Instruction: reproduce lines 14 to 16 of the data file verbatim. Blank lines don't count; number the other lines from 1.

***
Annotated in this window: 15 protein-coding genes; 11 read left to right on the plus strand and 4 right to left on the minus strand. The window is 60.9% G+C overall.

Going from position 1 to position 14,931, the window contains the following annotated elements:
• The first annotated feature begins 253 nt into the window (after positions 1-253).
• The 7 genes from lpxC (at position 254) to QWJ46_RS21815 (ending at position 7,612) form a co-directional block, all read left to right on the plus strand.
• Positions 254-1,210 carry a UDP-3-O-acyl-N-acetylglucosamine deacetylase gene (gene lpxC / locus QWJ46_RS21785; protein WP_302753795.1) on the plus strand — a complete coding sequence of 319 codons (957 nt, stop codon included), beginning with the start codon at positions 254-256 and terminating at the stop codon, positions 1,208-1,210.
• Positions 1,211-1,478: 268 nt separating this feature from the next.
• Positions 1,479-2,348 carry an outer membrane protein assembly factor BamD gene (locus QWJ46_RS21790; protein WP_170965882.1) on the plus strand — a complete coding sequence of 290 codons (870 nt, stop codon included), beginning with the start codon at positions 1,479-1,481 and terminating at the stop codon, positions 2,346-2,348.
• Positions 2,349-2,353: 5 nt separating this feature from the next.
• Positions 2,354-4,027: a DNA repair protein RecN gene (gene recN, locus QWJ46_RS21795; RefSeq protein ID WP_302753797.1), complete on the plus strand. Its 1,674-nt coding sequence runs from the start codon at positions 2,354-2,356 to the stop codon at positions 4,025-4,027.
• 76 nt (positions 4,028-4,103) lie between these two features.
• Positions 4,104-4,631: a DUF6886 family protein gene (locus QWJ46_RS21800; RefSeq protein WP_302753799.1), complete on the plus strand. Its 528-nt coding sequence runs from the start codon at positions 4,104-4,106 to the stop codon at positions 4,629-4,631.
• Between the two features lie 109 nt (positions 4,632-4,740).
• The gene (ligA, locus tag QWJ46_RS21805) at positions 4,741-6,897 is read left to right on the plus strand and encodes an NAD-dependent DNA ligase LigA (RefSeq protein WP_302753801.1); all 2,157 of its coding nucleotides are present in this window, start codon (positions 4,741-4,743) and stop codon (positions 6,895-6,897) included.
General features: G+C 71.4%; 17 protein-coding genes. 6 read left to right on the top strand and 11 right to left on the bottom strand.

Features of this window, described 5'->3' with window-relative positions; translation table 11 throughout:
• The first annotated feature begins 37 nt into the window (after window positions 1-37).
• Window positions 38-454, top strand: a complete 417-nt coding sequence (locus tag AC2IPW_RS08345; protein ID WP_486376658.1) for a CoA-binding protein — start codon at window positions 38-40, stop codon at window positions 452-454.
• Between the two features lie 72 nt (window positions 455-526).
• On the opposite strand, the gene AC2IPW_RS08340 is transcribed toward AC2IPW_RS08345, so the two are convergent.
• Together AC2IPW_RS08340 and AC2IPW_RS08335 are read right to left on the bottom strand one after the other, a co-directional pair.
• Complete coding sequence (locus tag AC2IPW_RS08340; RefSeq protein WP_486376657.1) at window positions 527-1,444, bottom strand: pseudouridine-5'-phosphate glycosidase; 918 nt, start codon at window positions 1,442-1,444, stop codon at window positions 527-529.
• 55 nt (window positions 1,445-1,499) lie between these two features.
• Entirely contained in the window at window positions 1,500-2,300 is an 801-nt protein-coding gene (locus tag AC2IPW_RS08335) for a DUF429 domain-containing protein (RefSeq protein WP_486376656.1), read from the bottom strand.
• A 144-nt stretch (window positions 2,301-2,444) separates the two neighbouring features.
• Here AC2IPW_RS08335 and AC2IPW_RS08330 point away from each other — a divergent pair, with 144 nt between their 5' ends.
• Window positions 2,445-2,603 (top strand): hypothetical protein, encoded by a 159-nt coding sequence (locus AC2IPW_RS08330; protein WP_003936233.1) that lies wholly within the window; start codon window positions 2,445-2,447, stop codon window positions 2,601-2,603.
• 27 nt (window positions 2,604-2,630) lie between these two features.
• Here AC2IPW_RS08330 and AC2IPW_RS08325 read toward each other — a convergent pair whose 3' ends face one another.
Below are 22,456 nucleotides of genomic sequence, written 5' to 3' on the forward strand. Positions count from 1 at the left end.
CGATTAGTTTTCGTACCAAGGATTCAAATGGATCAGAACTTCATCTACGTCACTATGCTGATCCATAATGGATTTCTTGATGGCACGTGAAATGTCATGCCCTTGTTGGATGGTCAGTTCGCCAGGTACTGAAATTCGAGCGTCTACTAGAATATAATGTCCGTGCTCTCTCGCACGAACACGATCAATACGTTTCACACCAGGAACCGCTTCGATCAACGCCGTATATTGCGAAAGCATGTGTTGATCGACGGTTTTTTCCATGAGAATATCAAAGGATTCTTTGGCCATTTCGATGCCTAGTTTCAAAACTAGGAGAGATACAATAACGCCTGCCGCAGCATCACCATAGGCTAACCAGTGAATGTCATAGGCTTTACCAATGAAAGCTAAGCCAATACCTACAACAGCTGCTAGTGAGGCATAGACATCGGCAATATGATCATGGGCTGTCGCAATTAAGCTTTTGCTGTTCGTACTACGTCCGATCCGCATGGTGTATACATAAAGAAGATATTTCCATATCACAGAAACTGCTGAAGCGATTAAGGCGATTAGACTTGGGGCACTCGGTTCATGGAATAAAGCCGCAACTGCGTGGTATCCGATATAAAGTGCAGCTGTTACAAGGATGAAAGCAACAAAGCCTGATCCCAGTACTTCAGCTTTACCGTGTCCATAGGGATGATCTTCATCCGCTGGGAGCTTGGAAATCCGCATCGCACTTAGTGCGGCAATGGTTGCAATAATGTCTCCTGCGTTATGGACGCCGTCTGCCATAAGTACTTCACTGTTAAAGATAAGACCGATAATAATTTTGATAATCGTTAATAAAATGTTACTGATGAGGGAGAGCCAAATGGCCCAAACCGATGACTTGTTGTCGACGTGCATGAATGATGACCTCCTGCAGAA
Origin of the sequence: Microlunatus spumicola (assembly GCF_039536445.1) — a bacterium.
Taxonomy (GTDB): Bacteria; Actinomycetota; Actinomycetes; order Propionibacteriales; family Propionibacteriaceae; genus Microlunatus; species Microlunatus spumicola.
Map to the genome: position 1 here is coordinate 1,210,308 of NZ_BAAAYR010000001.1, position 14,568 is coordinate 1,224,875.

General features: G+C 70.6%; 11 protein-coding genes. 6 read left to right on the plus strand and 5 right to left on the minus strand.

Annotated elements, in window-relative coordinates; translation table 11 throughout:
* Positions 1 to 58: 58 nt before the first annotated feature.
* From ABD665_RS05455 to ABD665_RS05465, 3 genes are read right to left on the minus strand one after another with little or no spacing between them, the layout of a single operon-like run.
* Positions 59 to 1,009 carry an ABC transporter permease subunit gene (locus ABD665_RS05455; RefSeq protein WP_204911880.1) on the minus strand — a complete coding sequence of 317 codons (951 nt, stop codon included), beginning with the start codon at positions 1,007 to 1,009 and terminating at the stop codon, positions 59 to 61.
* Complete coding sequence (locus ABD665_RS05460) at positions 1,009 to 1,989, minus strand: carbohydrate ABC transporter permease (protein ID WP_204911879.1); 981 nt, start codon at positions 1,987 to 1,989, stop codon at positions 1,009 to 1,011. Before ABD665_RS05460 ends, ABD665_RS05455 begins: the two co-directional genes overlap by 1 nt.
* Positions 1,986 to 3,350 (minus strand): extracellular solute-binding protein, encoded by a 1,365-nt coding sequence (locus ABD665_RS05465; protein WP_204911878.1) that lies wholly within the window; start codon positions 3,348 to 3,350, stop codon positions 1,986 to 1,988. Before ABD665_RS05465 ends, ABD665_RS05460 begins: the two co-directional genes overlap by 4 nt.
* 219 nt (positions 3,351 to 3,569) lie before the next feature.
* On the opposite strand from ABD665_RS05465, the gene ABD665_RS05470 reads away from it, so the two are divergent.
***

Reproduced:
General features: G+C 71.4%; 17 protein-coding genes. 6 read left to right on the top strand and 11 right to left on the bottom strand.

Features of this window, described 5'->3' with window-relative positions; translation table 11 throughout:
• The first annotated feature begins 37 nt into the window (after window positions 1-37).